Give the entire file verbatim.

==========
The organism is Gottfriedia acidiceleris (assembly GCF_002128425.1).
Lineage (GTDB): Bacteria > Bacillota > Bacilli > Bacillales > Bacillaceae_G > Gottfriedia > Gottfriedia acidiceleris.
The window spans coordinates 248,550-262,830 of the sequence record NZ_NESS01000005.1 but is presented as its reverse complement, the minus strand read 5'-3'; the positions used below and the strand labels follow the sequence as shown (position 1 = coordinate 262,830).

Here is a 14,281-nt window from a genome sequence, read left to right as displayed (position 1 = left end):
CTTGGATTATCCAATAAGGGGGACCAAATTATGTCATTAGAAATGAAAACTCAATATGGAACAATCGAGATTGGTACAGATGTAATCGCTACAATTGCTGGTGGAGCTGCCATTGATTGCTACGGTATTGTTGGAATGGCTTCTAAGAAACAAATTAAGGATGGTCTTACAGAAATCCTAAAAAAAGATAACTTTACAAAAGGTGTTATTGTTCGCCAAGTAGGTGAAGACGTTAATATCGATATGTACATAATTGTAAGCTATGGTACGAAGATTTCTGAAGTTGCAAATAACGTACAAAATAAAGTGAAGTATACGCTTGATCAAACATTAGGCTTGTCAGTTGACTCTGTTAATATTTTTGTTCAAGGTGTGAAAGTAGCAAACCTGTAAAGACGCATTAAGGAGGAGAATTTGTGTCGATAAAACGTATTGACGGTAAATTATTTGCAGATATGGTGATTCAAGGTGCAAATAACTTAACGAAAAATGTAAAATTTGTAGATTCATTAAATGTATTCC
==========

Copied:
The organism is Gottfriedia acidiceleris (assembly GCF_002128425.1).
Lineage (GTDB): Bacteria > Bacillota > Bacilli > Bacillales > Bacillaceae_G > Gottfriedia > Gottfriedia acidiceleris.
The window spans coordinates 248,550-262,830 of the sequence record NZ_NESS01000005.1 but is presented as its reverse complement, the minus strand read 5'-3'; the positions used below and the strand labels follow the sequence as shown (position 1 = coordinate 262,830).

Here is a 14,281-nt window from a genome sequence, read left to right as displayed (position 1 = left end):
CTTGGATTATCCAATAAGGGGGACCAAATTATGTCATTAGAAATGAAAACTCAATATGGAACAATCGAGATTGGTACAGATGTAATCGCTACAATTGCTGGTGGAGCTGCCATTGATTGCTACGGTATTGTTGGAATGGCTTCTAAGAAACAAATTAAGGATGGTCTTACAGAAATCCTAAAAAAAGATAACTTTACAAAAGGTGTTATTGTTCGCCAAGTAGGTGAAGACGTTAATATCGATATGTACATAATTGTAAGCTATGGTACGAAGATTTCTGAAGTTGCAAATAACGTACAAAATAAAGTGAAGTATACGCTTGATCAAACATTAGGCTTGTCAGTTGACTCTGTTAATATTTTTGTTCAAGGTGTGAAAGTAGCAAACCTGTAAAGACGCATTAAGGAGGAGAATTTGTGTCGATAAAACGTATTGACGGTAAATTATTTGCAGATATGGTGATTCAAGGTGCAAATAACTTAACGAAAAATGTAAAATTTGTAGATTCATTAAATGTATTCC